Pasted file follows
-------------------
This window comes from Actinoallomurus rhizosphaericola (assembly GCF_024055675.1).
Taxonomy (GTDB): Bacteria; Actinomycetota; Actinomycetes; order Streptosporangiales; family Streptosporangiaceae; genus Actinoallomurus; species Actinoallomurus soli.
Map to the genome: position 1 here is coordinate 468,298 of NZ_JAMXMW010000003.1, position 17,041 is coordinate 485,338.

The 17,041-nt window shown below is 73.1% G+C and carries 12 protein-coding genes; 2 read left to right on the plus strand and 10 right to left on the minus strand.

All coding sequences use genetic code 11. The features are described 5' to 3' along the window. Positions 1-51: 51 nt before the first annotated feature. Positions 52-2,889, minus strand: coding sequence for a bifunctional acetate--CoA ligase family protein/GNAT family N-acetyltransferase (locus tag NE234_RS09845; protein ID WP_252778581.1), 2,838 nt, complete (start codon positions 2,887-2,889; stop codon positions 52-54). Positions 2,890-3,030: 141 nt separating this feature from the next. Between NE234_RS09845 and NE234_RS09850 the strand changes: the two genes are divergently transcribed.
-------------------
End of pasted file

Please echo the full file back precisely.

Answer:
This window comes from Actinoallomurus rhizosphaericola (assembly GCF_024055675.1).
Taxonomy (GTDB): Bacteria; Actinomycetota; Actinomycetes; order Streptosporangiales; family Streptosporangiaceae; genus Actinoallomurus; species Actinoallomurus soli.
Map to the genome: position 1 here is coordinate 468,298 of NZ_JAMXMW010000003.1, position 17,041 is coordinate 485,338.

The 17,041-nt window shown below is 73.1% G+C and carries 12 protein-coding genes; 2 read left to right on the plus strand and 10 right to left on the minus strand.

All coding sequences use genetic code 11. The features are described 5' to 3' along the window. Positions 1-51: 51 nt before the first annotated feature. Positions 52-2,889, minus strand: coding sequence for a bifunctional acetate--CoA ligase family protein/GNAT family N-acetyltransferase (locus tag NE234_RS09845; protein ID WP_252778581.1), 2,838 nt, complete (start codon positions 2,887-2,889; stop codon positions 52-54). Positions 2,890-3,030: 141 nt separating this feature from the next. Between NE234_RS09845 and NE234_RS09850 the strand changes: the two genes are divergently transcribed.